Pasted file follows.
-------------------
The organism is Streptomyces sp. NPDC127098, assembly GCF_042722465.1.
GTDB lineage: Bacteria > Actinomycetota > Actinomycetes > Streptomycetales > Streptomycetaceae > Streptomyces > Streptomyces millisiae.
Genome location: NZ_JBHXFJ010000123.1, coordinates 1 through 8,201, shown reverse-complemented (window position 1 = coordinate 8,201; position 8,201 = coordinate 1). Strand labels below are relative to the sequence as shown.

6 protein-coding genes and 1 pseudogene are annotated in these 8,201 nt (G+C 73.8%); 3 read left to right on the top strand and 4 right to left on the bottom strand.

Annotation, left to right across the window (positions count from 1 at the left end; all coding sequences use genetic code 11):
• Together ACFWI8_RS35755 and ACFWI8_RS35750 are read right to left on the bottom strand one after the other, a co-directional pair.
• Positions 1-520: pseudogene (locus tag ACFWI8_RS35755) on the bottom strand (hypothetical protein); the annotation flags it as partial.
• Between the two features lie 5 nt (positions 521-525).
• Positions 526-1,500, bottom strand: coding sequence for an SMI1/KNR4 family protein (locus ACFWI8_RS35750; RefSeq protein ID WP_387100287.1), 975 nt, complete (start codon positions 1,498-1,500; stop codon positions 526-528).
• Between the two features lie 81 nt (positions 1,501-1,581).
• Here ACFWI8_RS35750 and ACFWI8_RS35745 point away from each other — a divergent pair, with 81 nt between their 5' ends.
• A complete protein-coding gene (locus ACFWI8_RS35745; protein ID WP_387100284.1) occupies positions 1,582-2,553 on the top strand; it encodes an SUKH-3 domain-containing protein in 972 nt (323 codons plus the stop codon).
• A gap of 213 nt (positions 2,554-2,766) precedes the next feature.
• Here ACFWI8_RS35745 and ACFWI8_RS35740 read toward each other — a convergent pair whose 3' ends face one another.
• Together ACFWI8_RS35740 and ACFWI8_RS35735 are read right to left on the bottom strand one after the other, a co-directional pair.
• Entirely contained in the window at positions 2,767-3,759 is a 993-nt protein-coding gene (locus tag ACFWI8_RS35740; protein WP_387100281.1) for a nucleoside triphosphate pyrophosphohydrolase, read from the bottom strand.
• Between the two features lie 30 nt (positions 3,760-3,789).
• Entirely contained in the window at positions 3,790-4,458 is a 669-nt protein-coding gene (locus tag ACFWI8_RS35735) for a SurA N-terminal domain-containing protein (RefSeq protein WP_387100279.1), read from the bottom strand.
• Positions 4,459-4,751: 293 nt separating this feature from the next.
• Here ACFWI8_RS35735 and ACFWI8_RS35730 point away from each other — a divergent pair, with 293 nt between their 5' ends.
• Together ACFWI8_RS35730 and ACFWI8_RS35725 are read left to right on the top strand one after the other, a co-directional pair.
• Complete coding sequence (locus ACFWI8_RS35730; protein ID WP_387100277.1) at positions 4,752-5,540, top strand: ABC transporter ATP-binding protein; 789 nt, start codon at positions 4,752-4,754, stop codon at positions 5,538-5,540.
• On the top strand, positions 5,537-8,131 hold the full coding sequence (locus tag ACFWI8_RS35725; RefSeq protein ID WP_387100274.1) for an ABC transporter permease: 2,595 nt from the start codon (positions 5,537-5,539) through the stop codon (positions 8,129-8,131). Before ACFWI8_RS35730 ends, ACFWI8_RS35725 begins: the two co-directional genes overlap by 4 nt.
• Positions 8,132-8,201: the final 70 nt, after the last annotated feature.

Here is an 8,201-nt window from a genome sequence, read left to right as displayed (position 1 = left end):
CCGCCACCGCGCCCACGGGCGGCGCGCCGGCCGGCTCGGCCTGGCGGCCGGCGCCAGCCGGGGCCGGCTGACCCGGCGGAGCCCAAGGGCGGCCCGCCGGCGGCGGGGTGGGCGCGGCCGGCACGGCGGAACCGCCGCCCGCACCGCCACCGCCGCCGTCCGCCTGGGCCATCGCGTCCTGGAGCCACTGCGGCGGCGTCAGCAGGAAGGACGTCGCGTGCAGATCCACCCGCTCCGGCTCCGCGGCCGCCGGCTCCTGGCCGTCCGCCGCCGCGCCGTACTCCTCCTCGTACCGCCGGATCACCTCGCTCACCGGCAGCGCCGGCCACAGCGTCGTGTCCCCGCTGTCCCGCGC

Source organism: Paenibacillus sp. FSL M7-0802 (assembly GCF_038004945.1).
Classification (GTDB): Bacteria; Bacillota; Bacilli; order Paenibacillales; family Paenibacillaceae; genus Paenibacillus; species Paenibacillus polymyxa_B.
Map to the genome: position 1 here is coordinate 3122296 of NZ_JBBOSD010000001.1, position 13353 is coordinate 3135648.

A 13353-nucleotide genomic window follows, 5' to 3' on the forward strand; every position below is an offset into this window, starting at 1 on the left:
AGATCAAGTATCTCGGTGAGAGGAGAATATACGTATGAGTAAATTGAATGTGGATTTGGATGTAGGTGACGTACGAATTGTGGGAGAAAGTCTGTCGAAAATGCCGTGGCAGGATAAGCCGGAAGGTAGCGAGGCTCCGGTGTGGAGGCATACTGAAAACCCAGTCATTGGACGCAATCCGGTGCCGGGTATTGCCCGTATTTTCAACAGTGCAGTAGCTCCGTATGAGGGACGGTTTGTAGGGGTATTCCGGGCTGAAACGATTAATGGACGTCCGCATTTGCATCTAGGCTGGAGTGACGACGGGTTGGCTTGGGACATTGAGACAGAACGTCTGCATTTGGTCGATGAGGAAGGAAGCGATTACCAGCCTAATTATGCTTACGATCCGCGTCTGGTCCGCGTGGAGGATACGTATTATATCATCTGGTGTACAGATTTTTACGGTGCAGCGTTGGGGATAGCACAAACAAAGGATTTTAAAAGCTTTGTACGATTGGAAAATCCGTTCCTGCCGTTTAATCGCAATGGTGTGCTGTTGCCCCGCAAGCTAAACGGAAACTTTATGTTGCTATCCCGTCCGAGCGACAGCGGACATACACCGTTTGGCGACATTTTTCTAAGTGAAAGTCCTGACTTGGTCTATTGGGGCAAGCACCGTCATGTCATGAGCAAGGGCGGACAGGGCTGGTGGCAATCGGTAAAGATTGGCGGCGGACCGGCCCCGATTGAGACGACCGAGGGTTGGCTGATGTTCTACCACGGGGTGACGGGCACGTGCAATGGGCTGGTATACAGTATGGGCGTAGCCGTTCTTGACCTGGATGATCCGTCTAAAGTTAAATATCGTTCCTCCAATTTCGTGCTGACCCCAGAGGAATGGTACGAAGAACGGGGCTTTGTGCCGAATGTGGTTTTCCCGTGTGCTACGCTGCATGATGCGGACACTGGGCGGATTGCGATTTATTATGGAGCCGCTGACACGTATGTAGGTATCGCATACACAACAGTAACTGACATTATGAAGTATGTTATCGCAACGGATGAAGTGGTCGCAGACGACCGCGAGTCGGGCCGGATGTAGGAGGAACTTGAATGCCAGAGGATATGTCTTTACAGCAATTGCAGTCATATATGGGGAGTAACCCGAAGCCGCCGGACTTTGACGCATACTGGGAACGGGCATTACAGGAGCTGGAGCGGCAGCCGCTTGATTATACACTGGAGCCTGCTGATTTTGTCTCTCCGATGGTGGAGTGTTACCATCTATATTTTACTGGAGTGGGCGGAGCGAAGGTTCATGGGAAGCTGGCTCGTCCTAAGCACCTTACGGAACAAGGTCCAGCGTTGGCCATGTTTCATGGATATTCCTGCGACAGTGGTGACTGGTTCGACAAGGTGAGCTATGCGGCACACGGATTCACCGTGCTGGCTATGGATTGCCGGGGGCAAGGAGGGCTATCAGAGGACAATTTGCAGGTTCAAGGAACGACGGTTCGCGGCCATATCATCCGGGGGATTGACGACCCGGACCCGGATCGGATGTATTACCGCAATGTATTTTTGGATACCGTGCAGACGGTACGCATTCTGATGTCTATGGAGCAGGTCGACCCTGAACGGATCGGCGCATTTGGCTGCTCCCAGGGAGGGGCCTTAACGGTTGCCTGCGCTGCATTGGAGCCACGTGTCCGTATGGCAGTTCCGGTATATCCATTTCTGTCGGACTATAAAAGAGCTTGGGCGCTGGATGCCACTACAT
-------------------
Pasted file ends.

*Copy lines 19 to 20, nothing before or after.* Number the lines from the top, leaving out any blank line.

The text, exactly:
• Positions 4,459-4,751: 293 nt separating this feature from the next.
• Here ACFWI8_RS35735 and ACFWI8_RS35730 point away from each other — a divergent pair, with 293 nt between their 5' ends.